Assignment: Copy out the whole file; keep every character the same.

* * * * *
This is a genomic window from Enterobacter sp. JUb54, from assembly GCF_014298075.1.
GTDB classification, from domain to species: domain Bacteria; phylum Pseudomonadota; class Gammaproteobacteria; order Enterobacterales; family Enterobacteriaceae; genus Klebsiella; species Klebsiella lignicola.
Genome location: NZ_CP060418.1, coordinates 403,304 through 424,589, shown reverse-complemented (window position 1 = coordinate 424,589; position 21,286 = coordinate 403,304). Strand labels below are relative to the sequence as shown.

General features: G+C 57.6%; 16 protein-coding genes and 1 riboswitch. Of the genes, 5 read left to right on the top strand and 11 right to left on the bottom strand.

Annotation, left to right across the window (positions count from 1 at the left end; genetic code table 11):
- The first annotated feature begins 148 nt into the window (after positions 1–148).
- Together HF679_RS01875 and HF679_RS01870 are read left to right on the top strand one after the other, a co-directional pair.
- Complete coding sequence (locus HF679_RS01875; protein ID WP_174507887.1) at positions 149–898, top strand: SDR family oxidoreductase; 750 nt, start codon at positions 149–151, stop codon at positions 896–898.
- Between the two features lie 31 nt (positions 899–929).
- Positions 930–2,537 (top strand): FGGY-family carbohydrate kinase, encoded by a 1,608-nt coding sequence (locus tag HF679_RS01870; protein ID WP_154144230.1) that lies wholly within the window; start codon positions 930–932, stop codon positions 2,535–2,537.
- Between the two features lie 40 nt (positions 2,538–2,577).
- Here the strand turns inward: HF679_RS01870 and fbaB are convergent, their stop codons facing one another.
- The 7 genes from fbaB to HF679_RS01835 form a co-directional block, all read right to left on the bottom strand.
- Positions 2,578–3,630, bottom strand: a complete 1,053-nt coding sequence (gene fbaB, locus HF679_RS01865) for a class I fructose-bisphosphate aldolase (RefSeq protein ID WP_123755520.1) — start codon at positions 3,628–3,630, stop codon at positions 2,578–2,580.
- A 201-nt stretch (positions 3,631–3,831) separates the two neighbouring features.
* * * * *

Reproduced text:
This is a genomic window from Enterobacter sp. JUb54, from assembly GCF_014298075.1.
GTDB classification, from domain to species: domain Bacteria; phylum Pseudomonadota; class Gammaproteobacteria; order Enterobacterales; family Enterobacteriaceae; genus Klebsiella; species Klebsiella lignicola.
Genome location: NZ_CP060418.1, coordinates 403,304 through 424,589, shown reverse-complemented (window position 1 = coordinate 424,589; position 21,286 = coordinate 403,304). Strand labels below are relative to the sequence as shown.

General features: G+C 57.6%; 16 protein-coding genes and 1 riboswitch. Of the genes, 5 read left to right on the top strand and 11 right to left on the bottom strand.

Annotation, left to right across the window (positions count from 1 at the left end; genetic code table 11):
- The first annotated feature begins 148 nt into the window (after positions 1–148).
- Together HF679_RS01875 and HF679_RS01870 are read left to right on the top strand one after the other, a co-directional pair.
- Complete coding sequence (locus HF679_RS01875; protein ID WP_174507887.1) at positions 149–898, top strand: SDR family oxidoreductase; 750 nt, start codon at positions 149–151, stop codon at positions 896–898.
- Between the two features lie 31 nt (positions 899–929).
- Positions 930–2,537 (top strand): FGGY-family carbohydrate kinase, encoded by a 1,608-nt coding sequence (locus tag HF679_RS01870; protein ID WP_154144230.1) that lies wholly within the window; start codon positions 930–932, stop codon positions 2,535–2,537.
- Between the two features lie 40 nt (positions 2,538–2,577).
- Here the strand turns inward: HF679_RS01870 and fbaB are convergent, their stop codons facing one another.
- The 7 genes from fbaB to HF679_RS01835 form a co-directional block, all read right to left on the bottom strand.
- Positions 2,578–3,630, bottom strand: a complete 1,053-nt coding sequence (gene fbaB, locus HF679_RS01865) for a class I fructose-bisphosphate aldolase (RefSeq protein ID WP_123755520.1) — start codon at positions 3,628–3,630, stop codon at positions 2,578–2,580.
- A 201-nt stretch (positions 3,631–3,831) separates the two neighbouring features.